While I do think there were shady behind the scenes shenanigans regarding what happened between him and Conan and also how he landed the Tonight Show gig in the first place and I’m not sure we will ever know the truth. Did he steal the show back from Conan? Did he really hide in a closet during a meeting regarding who should take over the Tonight Show? Regardless of what may or may not have happened, this is still the guy who brilliantly asked Hugh Grant what the hell he was thinking and he had the Dancing Itos. He did his job and he did it well. Monday Headlines were always funny and he came across as humbled and kind. I saw him once perform at the Ice House in Pasadena and he was amazing. His jokes were a little more raunchy than the ones on television but not by much, giving the impression that what you saw what was you got.
6. Jon Stewart
I find him so insightful, funny, intelligent and he always has a lot to say. He gives a different way of looking at politics and the world and does it with a sense of humor. His best moments always came when he was ripping into the news media and exposing media bias. Yes, there were times when he may have landed in hot water for some his comments, I know people who are still complaining about his comments about Israel, but that’s the brilliance of Jon Stewart. He exposes the truth through comedy and my theory is that if it sparks anger than maybe he’s exposing a hidden truth, maybe he’s doing his job…..well. I also loved his recent rant on Passover versus Easter. It’s so true. I want a chocolate bunny on the Sedar plate. Can’t we have that represent spring? And it’s so much more fun to look for eggs filled with candy than crackers that taste like cardboard….at least we have Hanukkah, eight days of gifts! His last show will be on August 6th and I will be watching.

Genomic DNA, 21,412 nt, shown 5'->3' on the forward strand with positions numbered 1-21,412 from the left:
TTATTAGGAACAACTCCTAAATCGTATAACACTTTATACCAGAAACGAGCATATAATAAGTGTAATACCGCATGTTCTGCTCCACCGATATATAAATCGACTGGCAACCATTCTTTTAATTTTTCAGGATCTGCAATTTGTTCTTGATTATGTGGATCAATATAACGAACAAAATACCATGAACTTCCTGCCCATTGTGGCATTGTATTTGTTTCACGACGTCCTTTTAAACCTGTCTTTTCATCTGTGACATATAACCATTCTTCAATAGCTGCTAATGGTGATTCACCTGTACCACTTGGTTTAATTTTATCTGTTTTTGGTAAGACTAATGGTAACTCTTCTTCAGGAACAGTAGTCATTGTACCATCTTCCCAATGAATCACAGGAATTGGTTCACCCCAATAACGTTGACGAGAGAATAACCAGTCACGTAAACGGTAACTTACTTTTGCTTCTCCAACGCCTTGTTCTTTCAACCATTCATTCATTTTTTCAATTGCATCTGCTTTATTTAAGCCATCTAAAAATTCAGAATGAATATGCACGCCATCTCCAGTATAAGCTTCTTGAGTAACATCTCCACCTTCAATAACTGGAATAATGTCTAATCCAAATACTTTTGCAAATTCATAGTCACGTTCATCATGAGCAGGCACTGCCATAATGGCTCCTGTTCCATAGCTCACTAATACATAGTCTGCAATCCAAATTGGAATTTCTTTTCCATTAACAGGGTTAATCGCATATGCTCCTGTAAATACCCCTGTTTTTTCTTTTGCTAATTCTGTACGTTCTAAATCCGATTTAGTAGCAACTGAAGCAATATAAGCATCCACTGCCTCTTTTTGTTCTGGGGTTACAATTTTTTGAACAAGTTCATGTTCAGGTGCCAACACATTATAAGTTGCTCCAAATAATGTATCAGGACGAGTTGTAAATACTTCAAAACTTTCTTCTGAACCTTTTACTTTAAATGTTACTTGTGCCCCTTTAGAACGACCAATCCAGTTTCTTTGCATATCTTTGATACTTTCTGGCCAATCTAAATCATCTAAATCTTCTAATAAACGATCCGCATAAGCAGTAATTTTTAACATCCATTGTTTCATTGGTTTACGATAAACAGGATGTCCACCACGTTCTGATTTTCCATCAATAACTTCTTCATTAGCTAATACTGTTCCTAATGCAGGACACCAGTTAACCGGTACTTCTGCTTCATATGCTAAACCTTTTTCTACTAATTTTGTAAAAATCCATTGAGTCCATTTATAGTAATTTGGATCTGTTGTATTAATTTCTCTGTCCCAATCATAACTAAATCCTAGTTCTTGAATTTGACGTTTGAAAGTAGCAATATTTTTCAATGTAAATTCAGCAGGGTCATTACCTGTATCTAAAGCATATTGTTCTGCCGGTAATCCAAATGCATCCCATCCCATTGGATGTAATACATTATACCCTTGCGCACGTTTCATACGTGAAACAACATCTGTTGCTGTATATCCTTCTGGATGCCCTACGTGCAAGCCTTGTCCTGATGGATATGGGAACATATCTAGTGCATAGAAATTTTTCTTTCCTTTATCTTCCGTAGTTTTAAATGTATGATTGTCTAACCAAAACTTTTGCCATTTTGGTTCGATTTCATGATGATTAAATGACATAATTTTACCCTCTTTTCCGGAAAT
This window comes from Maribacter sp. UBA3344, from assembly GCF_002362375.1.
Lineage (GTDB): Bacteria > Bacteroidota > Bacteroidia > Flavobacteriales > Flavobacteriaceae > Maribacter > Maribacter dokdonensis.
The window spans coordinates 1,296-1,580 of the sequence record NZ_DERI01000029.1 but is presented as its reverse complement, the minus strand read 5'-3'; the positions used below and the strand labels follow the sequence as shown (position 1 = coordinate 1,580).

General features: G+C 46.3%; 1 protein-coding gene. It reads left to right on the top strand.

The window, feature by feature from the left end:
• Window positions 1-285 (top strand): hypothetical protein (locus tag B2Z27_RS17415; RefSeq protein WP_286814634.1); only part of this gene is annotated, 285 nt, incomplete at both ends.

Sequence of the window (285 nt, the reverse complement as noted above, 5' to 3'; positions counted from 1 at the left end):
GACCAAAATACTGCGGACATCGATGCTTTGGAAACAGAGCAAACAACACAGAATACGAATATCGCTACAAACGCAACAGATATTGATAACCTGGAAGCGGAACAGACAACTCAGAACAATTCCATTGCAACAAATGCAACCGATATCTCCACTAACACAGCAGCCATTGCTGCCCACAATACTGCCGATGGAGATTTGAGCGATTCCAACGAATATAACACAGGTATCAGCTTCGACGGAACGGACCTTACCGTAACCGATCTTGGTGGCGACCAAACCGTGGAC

5. Stephen Colbert
I always consider him Jon Stewart’s other half like Poehler and Fey or Abbott and Costello. I always loved watching these two shows back to back and it makes me sad that it will soon no longer be the case. HIs “Word” and “Decree” segments were always on point and who can forget his bid to run for president? That would have been the best. Colbert for President. He will now be taking over for Letterman which will be interesting to watch.
I really find it almost impossible to not to put Colbert and Stewart in the same category. My favorite bits include those two together. Whether they were doing bits at awards shows or debating over which was better: Hanukkah versus Christmas, together they were unbeatable. They constantly made you think differently about the world. Different perspectives made for an amazing amount of comedy.
4. Craig Ferguson
He was the Scottish comic who seemed to not care except you always got the feeling he did. Whether bantering with his robot sidekick, Geoffrey or ripping up guest info cards before every interview, you never quite knew where it would end up. Once he did a show completely in the dark. There were also his monologues that could range from moving, like his eulogies to his parents and the monologue he did explaining why he would never make a Britney Spears joke–back when she was clearly going through a difficult time to just the best ever. He began every show with, “it’s a great day for America” with the exception of when September 11 was on a show day because as he once explained, September 11 was not a great day for America and he would refuse to say so. His pride at becoming an American citizen was obvious and his love of his Scottish roots were equally obvious. If you have not read his book, American on Purpose, you should. If there was ever a story about someone beating the odds…..this is it.